Friday, July 15, 2011

Symantec: A Look Inside Targeted Email Attacks

Via Symantec Über Security Response Blog -

The number of targeted attacks has increased dramatically in recent years. Major companies, government agencies, and political organizations alike have reported being the target of attacks. The rule of the thumb is, the more sensitive the information that an organization handles, the higher the possibility of becoming a victim of such an attack.

Here, we’ll attempt to provide insight on a number of key questions related to targeted attacks, such as where did the malicious email come from, which particular organizations are being targeted, which domains (spoofed or not) sent the email, what kinds of malicious attachments did the emails contain, etc. Our analysis of the data showed that, on average, targeted email attacks are on the rise:


Three out of the top 10 are governmental agencies. Among the remaining seven organizations, four have strong ties to either local or international governmental bodies. Two organizations (in sixth and tenth position) are not under governmental control; however, their business operations are heavily regulated and may be influenced by governmental organizations.

Governmental organizations are obviously targeted for their politically sensitive information. But why target NPOs and private companies? It’s a foot-in-the-door technique. By compromising those companies with strong ties to government agencies, attackers may acquire contact information for government personnel and craft their next attack around that stolen information.

In one particular organization, ranked 7th on our most targeted list, we observed the following:
  • Forty-one people received 10 or more emails, making up 98% of the total attack emails sent to that organization.
  • The remaining 2% of emails were targeted at 13 others, resulting in an average of less than two emails per person.
This clearly indicates that certain individuals are targeted more than others, probably because of their profile or particular status within the organization. In this organization, the President, Vice President, Directors, Managers, and Executive Secretary were all targeted. All of their profiles—including email addresses and job titles—are publicly available, which is most likely how malicious attackers got hold of their information in the first place.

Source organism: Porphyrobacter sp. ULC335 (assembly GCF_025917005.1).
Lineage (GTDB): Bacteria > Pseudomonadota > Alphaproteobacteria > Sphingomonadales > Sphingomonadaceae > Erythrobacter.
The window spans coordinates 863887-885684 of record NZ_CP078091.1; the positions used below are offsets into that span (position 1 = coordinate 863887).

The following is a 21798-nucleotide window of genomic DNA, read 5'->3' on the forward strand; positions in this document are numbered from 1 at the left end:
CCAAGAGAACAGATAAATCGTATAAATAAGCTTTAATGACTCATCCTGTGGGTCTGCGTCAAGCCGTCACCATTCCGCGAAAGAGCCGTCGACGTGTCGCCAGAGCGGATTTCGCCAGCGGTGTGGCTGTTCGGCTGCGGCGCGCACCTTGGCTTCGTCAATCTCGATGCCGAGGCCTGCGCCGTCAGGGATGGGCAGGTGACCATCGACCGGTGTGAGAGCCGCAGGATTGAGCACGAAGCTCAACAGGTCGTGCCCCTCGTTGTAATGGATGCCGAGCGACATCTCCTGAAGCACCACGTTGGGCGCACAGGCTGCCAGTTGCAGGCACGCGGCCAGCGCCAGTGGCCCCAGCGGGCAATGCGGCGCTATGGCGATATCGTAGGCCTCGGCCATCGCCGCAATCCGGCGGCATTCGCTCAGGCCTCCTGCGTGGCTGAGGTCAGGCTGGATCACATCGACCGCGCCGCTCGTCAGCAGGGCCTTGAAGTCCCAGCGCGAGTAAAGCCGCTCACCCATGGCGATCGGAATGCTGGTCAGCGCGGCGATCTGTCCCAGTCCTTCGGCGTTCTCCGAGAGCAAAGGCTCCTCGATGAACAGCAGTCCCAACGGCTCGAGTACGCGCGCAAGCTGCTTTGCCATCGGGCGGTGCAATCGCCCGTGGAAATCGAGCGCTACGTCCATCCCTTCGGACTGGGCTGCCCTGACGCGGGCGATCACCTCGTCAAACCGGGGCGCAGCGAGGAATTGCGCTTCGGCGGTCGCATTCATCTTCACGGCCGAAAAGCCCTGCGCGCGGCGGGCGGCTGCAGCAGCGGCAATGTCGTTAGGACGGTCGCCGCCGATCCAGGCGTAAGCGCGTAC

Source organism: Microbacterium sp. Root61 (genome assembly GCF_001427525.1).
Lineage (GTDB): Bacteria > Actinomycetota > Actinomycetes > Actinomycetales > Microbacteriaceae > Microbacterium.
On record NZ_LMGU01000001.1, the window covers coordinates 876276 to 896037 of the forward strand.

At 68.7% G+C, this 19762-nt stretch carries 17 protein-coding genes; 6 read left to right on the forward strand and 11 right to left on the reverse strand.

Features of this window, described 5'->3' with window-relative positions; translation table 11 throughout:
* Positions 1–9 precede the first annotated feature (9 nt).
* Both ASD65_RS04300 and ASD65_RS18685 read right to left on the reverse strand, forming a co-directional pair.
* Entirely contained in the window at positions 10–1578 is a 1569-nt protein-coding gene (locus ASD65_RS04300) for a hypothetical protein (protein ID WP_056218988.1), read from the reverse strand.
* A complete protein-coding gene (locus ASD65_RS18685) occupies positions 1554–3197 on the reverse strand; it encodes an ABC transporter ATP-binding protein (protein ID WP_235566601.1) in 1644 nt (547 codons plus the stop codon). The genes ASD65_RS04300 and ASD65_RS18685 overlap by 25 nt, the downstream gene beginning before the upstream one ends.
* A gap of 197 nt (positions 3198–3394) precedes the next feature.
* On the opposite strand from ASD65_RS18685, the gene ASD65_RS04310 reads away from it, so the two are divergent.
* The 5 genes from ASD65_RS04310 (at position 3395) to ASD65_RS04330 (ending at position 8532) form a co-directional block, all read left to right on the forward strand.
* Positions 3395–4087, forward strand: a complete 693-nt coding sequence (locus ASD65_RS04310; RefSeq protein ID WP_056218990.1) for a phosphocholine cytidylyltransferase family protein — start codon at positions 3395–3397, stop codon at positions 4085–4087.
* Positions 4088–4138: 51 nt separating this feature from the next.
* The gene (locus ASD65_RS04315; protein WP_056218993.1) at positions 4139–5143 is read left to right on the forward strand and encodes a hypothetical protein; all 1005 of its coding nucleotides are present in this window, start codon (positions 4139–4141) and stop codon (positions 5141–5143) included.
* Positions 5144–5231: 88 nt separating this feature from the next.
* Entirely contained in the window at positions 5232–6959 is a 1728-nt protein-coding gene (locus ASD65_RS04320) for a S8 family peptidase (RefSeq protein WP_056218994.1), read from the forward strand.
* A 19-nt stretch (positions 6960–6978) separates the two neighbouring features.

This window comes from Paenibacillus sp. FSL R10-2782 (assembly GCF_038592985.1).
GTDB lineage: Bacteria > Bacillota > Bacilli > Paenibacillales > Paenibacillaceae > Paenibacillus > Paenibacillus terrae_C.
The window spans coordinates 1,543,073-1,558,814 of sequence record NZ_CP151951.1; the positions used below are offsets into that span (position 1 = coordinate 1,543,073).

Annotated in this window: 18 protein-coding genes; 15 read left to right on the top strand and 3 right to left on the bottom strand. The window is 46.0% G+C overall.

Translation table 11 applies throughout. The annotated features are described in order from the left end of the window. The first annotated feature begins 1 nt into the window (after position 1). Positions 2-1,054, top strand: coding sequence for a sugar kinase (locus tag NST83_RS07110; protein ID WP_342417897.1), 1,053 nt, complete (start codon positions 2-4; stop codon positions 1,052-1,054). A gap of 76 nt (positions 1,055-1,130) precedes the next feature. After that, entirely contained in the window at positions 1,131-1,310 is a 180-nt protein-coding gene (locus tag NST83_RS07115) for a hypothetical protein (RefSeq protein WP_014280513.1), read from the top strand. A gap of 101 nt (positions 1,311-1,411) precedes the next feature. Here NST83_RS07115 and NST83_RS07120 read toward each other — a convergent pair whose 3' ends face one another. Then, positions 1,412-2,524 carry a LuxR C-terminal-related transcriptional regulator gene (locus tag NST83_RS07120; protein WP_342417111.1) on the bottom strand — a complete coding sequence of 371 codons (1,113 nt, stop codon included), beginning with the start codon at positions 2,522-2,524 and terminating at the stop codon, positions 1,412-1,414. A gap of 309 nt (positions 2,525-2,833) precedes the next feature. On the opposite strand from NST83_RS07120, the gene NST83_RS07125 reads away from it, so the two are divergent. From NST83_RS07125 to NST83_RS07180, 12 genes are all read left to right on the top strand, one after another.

Having said that, targeting the top-ranking personnel in an organization is not a “must” for attackers; often, targets are likely to include P.A.s as well as I.T. staff (who often have administrative rights on the target infrastructure). Once the attacker successfully infects or compromises one machine in the organization, they then have the potential to compromise other machines or devices on the same network. This may enable the attackers to harvest further contact information (belonging to other organizations) along the way, which leads to future attacks against different entities—the attackers just need that initial foot in the door.


In summary:

  • On average, targeted email attacks increased during the two-year period we looked at.
  • The more sensitive the information that an organization handles, the higher the probability of becoming a victim of such an attack.
  • The government/public sector is the most targeted industry.
  • A small percentage of people receive the bulk of the emails.
  • The attachments of choice are .pdf and .doc, making up a combined 67% of all targeted email attachments.
  • Some targeted attacks can be extremely well crafted and quite convincing.
  • Certain organizations and companies make for more attractive targets than others.
  • The people who work for these “higher value targets” need to take extra special care when dealing with emails that contain attachments or links.

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